Monday, April 25, 2022

230. Marie de France & } Tales from the Darkside.


King Arthur dishes out wives & land to all who helped repel the Scots & the Picts—all except Lanval. No one puts in a good word for Lanval. He’s excellent, but not one to boast. & the knights who notice Lanval envy him, so they stay mum. “Now [Lanval] was in a plight, very sad and forlorn.”

Aimless, he decides to “take his ease” in a meadow. It’s a strange meadow; his horse senses this but Lanval does not. He takes a nap. Or maybe he’s awake. Two maidens arrive & ask, on behalf of “my damsel,” that Lanval follow them to her tent. The tent is fabulous (“There is no king under the sun who could afford it”) & the damsel inside is fabulous.

She offers Lanval her love & wealth, but w/ a single stipulation: he mustn’t tell anyone about her.

For a time, Lanval enjoys the damsel’s company & his new found wealth—but the knights, who previously ignored Lanval (specifically Gawain), decide to invite him to a garden party & there, at the party, the queen (Guinevere, I presume), hits on Lanval. Lanval rebuffs her advance. She says, “I have been told often enough that you have no desire for women. You have well-trained young men and enjoy yourself with them.” Lanval denies he’s gay & tells her he is “loved by a lady who should be prized above all others I know.” He adds that the queen is worth less than even the poorest girl in the kingdom.

In turn, the queen promptly tells Arthur that Lanval made a move on her at the party. Lanval is put on trial; to defend himself, he tells the court about the damsel—& realizes, the moment he does so, that he’s broken his promise & lost her.

Since he can’t produce the damsel in court, he’s jailed. His sentence will be banishment. Unless… at the very last moment the damsel arrives. She declares her love for Lanval & no once disputes that she’s more beautiful than the queen. Lanval is freed, & he rides with the damsel to Avalon.

Now, there’s plenty that’s different about “Lanval” & the Tales from the Darkside episode “Ring Around the Redhead” (based on John McDonald’s story)—but there are striking similarities. The damsel—Keena, she’s named—offers not only beauty & material wealth but also intellectual gifts that appear to be magic. The hero—Billy, not Lanval—is in love with her knowledge & w/ the promise of a life in the perfect world where she’s from. Although Billy is not accused of insulting a queen, he’s in jail, about to be executed, unable to prove to anyone that there ever was a Keena. Lanval’s advocate is Gawain; Billy’s advocate is a journalist. At the very last moment, before Billy’s execution, Keena returns & whisks him away to her perfect land—Avalon.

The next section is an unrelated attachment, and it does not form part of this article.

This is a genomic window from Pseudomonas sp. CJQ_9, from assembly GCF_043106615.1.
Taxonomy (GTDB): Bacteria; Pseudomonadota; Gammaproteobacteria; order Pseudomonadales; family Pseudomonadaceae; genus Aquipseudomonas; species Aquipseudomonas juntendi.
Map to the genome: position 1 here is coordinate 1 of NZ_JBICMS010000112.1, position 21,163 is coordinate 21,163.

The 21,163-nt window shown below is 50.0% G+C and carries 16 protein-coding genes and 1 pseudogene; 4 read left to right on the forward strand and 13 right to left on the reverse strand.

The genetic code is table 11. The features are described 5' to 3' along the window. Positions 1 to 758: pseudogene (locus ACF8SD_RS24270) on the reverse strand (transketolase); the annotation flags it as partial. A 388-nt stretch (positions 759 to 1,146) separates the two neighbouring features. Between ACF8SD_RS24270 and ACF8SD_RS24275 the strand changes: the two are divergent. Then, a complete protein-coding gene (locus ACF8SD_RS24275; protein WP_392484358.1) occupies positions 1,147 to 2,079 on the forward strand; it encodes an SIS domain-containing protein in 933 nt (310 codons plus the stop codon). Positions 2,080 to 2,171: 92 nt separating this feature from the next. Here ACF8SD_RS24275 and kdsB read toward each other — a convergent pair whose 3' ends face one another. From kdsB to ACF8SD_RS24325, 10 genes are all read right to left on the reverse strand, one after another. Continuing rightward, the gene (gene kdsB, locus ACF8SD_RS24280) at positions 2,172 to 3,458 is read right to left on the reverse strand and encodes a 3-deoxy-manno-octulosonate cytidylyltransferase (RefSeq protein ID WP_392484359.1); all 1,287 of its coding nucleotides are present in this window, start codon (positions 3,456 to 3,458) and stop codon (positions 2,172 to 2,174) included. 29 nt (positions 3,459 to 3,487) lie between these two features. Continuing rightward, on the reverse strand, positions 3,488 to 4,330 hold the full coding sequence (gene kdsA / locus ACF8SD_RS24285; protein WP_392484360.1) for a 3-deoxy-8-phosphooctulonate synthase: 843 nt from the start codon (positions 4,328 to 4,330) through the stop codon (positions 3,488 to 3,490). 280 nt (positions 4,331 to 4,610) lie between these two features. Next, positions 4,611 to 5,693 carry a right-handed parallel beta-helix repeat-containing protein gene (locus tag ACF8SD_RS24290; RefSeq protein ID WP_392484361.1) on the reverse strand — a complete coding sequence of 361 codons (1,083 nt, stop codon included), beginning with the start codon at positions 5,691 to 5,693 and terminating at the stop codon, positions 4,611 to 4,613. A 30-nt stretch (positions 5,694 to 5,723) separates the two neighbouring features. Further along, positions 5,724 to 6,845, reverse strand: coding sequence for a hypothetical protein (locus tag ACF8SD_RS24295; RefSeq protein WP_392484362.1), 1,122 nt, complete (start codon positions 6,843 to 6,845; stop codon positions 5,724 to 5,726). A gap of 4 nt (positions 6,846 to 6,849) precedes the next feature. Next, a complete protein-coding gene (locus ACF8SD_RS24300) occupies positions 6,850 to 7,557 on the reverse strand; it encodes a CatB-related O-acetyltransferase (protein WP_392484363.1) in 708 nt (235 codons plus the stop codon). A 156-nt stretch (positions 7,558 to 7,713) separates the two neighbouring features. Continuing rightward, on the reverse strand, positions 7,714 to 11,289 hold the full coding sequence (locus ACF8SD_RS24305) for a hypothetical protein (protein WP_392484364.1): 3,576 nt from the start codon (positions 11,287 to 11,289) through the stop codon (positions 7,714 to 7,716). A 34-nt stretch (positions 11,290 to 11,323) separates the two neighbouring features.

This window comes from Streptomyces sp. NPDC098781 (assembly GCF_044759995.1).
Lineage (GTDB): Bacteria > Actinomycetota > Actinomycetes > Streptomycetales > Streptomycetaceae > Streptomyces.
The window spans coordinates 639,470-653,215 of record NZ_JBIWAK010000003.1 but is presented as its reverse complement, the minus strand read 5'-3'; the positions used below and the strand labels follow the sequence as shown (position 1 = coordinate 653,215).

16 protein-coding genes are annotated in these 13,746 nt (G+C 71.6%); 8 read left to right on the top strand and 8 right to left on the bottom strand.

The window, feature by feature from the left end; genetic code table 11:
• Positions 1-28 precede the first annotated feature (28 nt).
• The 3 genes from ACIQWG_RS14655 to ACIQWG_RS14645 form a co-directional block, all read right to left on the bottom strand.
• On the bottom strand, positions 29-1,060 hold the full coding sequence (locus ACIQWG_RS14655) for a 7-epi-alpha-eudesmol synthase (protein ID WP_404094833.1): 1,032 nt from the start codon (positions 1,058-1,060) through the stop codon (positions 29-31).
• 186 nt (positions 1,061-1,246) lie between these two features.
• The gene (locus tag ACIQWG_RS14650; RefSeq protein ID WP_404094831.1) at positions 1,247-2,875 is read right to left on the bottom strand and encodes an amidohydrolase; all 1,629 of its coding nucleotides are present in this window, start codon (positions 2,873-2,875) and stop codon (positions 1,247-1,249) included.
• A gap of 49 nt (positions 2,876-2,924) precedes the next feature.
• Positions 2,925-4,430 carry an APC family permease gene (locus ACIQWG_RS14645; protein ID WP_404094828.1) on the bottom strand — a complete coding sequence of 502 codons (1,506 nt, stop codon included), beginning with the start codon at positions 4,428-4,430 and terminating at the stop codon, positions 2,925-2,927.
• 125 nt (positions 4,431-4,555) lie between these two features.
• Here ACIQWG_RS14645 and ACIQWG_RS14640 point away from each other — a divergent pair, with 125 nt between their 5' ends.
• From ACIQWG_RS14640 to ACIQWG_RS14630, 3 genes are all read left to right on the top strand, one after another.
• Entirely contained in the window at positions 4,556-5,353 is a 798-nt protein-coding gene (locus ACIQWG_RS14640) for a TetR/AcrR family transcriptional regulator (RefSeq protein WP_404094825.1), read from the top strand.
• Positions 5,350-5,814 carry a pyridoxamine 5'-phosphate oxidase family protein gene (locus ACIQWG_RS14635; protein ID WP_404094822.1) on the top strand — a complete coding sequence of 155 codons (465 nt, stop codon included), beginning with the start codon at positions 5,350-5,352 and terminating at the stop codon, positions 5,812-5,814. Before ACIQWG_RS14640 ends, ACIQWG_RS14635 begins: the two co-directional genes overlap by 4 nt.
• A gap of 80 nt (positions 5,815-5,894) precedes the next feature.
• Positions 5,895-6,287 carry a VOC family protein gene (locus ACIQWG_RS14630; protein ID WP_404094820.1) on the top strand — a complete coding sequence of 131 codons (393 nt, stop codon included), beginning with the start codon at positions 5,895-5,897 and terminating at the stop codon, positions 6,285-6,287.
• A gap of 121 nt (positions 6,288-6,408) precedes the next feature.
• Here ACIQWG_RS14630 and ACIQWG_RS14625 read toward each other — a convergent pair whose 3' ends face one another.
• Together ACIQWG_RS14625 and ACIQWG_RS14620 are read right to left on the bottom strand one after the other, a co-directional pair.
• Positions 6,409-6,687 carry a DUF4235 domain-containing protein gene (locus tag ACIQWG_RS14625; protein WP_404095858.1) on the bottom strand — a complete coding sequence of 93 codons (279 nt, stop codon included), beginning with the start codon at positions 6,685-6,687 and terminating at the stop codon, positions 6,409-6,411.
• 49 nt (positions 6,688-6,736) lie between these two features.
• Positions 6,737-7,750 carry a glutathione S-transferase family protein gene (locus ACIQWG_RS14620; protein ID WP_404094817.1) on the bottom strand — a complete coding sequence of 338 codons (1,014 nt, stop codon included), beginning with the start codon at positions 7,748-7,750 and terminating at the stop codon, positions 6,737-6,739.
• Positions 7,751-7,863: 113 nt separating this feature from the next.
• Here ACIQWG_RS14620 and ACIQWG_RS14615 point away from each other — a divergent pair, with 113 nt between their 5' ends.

Bob Byrne, writing for Black Gate (“Birthday Reviews: John D. Macdonald’s “Ring Around the Redhead”), dismisses the episode:
The story was adapted in 1985 for an episode of Tales from the Darkside, starring John Heard and Penelope Ann Miller. By all accounts, it was forgettable and did not justice to MacDonald’s writing.
I can’t dispute this, since (I’m embarrassed to admit) I haven’t read McDonald’s story (I will!). However, “Ring Around the Redhead” is one of my favorite episodes of Tales from the Darkside, one I rewatch often.

I don’t claim that McDonald took inspiration from “Lanval”—although there’s no reason why he mightn’t have. We can, however, be fairly sure “Ring Around the Redhead” wasn’t influenced by Roxy Music.

[ Image of Keena from Tales from the Darkside "Ring Around the Redhead" ]

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